Oh my gosh! I learned so much from my time on this film, so it is hard to narrow it down. I guess the biggest thing I learned was I respond to music really well. It is funny because I have done so many projects since “Apart,” which is just now coming out. I listened to music in between takes to stimulate certain emotions. If I needed to cry, the best way for me was to slip on my headphones and the rest of the cast and crew just fade away. it was a good way to focus or regroup. That is what I learned on this project and now I make a playlist for each character and it helps me get where I need to be, especially in moments of chaos. It is hard when you are about to do a crying scene about your mom dying and you have to channel all of that emotion when there are 600 people talking at the same time, craft services are over there, walkie talkies are over there and the sound department is trying to mic you all at the same time! To top it all off, you have only five minutes until the director says, “Show me something!” So, music keeps me from going crazy! [laughs]
Do you ever take a moment to look back at your body of work and reflect on your evolution as an actor?
I feel I have evolved drastically, to be quite honest. I will look at a previous part and think, “Holy crap! I don’t do that anymore. I do this better now.” There are so many things I see. With “Apart,” I was 23 when I took the role and I am turning 26 this month. You can look back and see yourself grow and of course, you don’t look the same. It’s funny because in that part, I am still a teenage girl and now I feel I have the essence of being a women, so it is interesting to reflect and see how I have evolved physically as well as in my craft.
You career has been very diverse already and it is just starting to take flight. Is there a role or genre you haven’t tackled yet you would like to take a stab at in the future?
Yeah! Something I just started this year is doing voice-over work for animation. Obviously, I have worked with Disney for many years and I love their films! Anything animation, whether it is Disney, Pixar or you name it, I am into it! “Ice Age,” for example, I would love to be Scrat! [laughs] This year, I have been talking to Disney and going out for different roles for them to see if I can use my voice for something. It is so difficult! People often say, “Oh, acting is hard!” Yeah, it is hard but when you take away an actor’s ability to use their eyes, their face and their expressions and everything falls solely on their voice, it is a completely different realm! It is really challenging and I am excited to have the opportunity. I am also doing a comedy this year. I like drama and I am really good at it because it is fun and I enjoy the layers. However, it is one thing to make someone cry and it is another to make them laugh! It is a different beast, so I am excited to be doing both!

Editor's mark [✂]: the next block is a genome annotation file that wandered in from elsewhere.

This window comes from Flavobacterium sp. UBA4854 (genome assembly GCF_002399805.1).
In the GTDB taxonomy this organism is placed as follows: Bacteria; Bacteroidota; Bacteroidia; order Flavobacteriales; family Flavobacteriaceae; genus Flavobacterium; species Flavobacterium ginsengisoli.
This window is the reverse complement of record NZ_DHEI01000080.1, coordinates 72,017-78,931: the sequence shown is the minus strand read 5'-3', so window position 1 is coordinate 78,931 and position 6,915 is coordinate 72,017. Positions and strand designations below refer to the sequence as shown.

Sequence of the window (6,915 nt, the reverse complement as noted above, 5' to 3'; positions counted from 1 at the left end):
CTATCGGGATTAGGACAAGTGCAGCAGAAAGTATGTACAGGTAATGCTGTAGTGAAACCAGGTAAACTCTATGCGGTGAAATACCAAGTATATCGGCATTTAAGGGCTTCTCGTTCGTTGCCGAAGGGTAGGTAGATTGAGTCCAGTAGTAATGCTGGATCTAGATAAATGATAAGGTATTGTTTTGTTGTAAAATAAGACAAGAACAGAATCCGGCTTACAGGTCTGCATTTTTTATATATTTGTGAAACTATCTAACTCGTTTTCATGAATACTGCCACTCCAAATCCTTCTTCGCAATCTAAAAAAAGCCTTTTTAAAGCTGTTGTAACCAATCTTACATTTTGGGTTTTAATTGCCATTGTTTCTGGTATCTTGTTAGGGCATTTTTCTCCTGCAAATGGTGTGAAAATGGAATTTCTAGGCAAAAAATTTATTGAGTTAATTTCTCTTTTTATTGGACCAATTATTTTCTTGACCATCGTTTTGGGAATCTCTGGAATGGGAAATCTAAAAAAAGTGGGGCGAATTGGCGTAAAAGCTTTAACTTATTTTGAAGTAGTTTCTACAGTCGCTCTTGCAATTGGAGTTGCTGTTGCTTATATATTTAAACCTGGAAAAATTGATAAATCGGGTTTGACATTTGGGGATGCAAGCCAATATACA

What other projects are on the horizon for you that we can get excited about?
There is a film called “Family Weekend,” which will be coming out in the fall. It stars Kristin Chenoweth, Matthew Modine and Shirley Jones. In the film, I play a speed jump-roper, which is an Olympic sport by the way! [laughs] I kidnap my parents for the weekend in an effort to make them better parents! It is a really dark, dark comedy and it is hilarious! Like I said, you will be able to check that out in the Fall!
You are so spirited and a terrific role model for aspiring actors. What is the best piece of advice you can pass along to someone who might be interested in following a similar career path?
My best advice would be something that Angelina Jolie said, so I will steal it from her. She said, “Stay active in your life.” In that sense, I feel this business can wear you down because you get rejected so often. You often pour your heart and soul into something and you never hear back. I have found what keeps me sane and productive is giving back with my time. If you find yourself with a month or two off, rather than sitting home saying, “Oh my God, I haven’t worked in two months,” why not spend that two months by joining the cleanup crew at the beach? Or looking at it as, “Now I have two months to go paint or to help out at an animal shelter or at a retirement home.” The more you give back, the more stable you feel. That way you aren’t diluting your talent by your lack of experiences. You can add more layers to your character and the more you experience, the more you can put on film. I feel sometimes people get a little stuck. I know I have in the past.
I know you have done a lot of charity work and have an interest in many global issues both home and abroad. Are you working on anything in those realms at the moment?
I am a big proponent of banning shark finning. People can go and check out Wild Aid (www.wildaid.org). I am trying to raise awareness for them and what is happening in regard to shark finning as much as possible. They are killing millions of sharks a year, in the cruelest way imaginable, for shark fin soup, which is bad for you anyway. So yeah, go check out www.wildaid.org and help ban shark finning, please!
Very interesting! How did you get involved with that program?
My parents have always been involved with the World Wildlife Fund. I own 30 acres of a nature conservatory in Russia that my parents operate, so I have always been in the loop naturally. They are both great organizations worth looking into.
Where are the best places online for fans, both old and new, to catch up with you?
One of the best places is Twitter. I am a Twitter fiend! [laughs] It is easy for me. I have to admit, I am horrible with technology but I am getting better! [laughs] I also have a blog that is about to be launched and I am redoing my website. You will be able to get all the links from my Twitter as they happen. I plan on getting much better with technology this year and to befriend it! In the past, we have had a love/hate relationship!
Thank you for your time today, Oleysa. We look forward to seeing much more of you in the months and years to come!
Thanks so much! I look forward to it. Have a great day!
Jason Price founded the mighty Icon Vs. Icon more than a decade ago. Along the way, he’s assembled an amazing group of like-minded individuals to spread the word on some of the most unique people and projects on the pop culture landscape.